sun 20/04/2014

Imeneo, Academy of Ancient Music, Hogwood, Barbican Hall | Opera reviews, news & interviews

Imeneo, Academy of Ancient Music, Hogwood, Barbican Hall

Handel's sparkling Shakespearean romance always engages despite an uneven cast

Little cupids: the Academy of Ancient Music

There are Handel operas where you wait impatiently for the handful of truly original set-pieces to light up the action, hoping the singers are equal to their challenges. One such is surely Siroe, Re di Persia, bravely staged at the Göttingen Handel Festival the other week. Others like Imeneo sparkle with genius and personality in virtually every number, musically if not dramatically the equal of a Shakespeare late romance.

It’s a pleasure to sit through a reasonably animated concert performance like this, cast regardless, when the strings of an unshowy orchestra dart like little cupids around the love-farrago of a “plot” before turning black angels in a mock-mad scene and bizarre, by no means entirely happy ending. Christopher Hogwood let them sing in the careful measure of sophisticated, ever so slightly restrained rapture, a fair alternative to more unbuttoned Handel playing (which, to be fair, we did get in the one fireworks aria of the piece).

Lucy Crowe photographed by Marco BorggreveBy 1740, when Imeneo was modestly staged in Lincoln’s Inn Fields, Handel’s London Cinderella had long returned from the Italian-opera ball and sat by the fireside, still flashing her beautiful soul. The restraints may even have done her composer some good. Only one of his singers, Elisabeth “La Francesina” Duparc as heroine Rosmene who wavers between duty to her rescuer Imeneo and love for the ardent Tirinto, was a star. Rebecca Bottone’s is a light voice for such demands: nothing wrong with the mix of candyfloss and citrus, and she has style, but surely the soprano sound is too monochrome for the gravity Clomiri assumes in aping insanity to make her fatal choice.

All the colours we needed were there in the briefer appearances of the phenomenal Lucy Crowe (pictured above right by Marco Borggreve) as fellow virgin Clomiri, in love with Imeneo and strictly superfluous to dramatic need. Less than two weeks after her diva triumph at Göttingen, she was back as second fiddle. Or maybe not, bearing in mind the delicious nature of her three little arias, Zerlina-charming in their shy or sly sideways glances, their discreet ornamentation. And in the third, Handel gives Clomiri a middle section of sudden and surprising heart; Crowe took us by surprise with the deep musicality and tonal range of which she’s now capable.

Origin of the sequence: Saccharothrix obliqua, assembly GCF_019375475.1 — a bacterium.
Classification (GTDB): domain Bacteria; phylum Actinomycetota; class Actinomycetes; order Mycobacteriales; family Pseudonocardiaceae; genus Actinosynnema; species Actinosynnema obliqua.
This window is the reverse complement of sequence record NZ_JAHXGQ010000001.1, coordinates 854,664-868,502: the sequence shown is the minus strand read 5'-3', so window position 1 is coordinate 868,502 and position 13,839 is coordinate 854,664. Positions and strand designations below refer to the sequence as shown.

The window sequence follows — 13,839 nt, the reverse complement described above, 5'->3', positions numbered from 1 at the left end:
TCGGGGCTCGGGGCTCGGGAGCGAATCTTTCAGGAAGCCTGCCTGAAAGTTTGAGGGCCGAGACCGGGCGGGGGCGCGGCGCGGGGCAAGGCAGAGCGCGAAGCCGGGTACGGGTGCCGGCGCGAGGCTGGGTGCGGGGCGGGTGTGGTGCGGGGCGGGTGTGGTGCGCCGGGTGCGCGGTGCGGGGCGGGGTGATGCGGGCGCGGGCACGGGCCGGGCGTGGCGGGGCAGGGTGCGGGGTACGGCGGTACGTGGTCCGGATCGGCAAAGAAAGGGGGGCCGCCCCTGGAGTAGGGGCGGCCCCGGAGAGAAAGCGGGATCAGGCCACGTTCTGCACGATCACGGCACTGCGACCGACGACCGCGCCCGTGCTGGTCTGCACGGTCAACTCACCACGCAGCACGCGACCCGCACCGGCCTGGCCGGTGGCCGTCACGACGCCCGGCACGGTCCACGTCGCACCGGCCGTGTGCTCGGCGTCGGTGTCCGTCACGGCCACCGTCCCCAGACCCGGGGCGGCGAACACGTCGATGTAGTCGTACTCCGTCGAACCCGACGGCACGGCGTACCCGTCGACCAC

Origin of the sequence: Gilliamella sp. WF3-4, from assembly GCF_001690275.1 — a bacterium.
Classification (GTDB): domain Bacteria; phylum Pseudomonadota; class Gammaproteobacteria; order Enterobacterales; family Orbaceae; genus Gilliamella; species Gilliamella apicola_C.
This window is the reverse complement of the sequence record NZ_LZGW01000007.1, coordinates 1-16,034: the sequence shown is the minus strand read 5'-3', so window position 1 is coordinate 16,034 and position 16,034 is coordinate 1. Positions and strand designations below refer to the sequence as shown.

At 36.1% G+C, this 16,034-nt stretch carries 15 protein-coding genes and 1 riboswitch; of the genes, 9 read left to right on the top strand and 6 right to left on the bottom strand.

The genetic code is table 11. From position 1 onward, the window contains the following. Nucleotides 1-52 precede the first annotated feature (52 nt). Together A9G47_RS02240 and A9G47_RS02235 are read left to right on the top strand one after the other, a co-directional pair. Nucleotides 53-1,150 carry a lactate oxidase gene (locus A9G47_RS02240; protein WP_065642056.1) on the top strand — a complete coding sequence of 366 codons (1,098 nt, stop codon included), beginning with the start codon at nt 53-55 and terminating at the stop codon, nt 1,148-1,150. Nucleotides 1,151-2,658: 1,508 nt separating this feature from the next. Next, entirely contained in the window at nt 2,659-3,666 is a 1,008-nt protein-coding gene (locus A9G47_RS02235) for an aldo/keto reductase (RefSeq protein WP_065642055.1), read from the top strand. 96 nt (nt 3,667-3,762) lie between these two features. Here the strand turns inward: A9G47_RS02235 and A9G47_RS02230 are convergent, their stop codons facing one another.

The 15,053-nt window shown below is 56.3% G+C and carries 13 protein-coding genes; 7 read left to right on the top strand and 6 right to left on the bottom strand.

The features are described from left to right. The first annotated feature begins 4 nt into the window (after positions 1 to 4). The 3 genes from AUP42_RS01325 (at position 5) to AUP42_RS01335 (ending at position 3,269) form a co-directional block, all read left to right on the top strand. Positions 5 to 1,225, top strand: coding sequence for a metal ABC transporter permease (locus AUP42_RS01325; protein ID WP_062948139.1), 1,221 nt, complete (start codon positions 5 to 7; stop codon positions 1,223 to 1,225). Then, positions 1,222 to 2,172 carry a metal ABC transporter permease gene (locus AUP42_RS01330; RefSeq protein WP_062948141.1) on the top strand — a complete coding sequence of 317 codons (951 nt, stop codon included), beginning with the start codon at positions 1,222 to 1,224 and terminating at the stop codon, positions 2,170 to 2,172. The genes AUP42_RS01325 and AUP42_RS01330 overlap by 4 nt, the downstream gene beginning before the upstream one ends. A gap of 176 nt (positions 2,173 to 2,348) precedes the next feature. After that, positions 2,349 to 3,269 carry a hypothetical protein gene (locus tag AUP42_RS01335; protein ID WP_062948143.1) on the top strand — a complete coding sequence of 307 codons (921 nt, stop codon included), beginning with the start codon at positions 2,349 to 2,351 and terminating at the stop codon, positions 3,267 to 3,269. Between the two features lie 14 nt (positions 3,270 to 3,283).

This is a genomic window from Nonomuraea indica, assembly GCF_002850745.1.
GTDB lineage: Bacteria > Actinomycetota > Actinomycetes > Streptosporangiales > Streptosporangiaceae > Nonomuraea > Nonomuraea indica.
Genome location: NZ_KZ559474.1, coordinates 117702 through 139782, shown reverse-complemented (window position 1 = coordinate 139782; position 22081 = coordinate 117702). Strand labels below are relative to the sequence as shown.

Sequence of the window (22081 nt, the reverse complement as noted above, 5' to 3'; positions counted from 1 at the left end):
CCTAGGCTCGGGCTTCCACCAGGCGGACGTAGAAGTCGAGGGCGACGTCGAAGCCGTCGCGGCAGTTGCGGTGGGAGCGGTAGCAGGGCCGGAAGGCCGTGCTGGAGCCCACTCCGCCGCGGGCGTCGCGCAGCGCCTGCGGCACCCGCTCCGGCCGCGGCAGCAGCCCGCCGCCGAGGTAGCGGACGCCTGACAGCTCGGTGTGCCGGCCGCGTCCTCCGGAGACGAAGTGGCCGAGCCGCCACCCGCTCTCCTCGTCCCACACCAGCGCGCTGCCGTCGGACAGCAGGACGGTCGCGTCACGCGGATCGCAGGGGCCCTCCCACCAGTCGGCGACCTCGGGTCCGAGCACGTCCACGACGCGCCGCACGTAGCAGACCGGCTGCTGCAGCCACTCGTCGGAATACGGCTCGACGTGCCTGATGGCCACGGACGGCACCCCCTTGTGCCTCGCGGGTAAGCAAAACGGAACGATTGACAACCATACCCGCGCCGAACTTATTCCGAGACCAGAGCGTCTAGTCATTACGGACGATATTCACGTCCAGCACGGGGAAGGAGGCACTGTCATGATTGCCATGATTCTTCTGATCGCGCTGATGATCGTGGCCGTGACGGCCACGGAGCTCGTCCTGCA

Only Renata Pokupić’s Tirinto has music of ardour comparable to that moment of truth, and Handel launches the hero right at the start with a lovely, lightly accompanied romance. The Croatian singer (pictured below by Chris Gloag) gleamed with easy stage manner and security at the top and bottom of an impressive range. The notes above chest voice are in danger of crumbling, though – a familiar hazard for mezzos – and sometimes halted the flow of a bravura second-act number as well as the big, suddenly deadly serious Act 3 monologue.

Renata Pokupic by Chris GloagOnce in gear, Stephan Loges’ sententious father settled into generous phrasing and word-awareness for “Di cieca notte”, with its sombre string unisons anticipating “The people that walked in darkness” – one of several reminders that Messiah was just around the corner when Imeneo was composed.

Vittorio Prato generated the necessary virility for the title character, future god of marriage, and helped make the noble trio between Clomiri and her suitors a highlight. A reduced AAM Choir – two singers per part – felt a bit top-light, but articulated well enough in the first two jolly choruses, joined by the soloists to point the final moral that the noble soul (Rosmene) is right to prefer reason (Imeneo) to passion (Tirinto): a sentiment with which Handel clearly doesn’t agree in this peculiar outcome and, oddly gripped to the last, nor do we.

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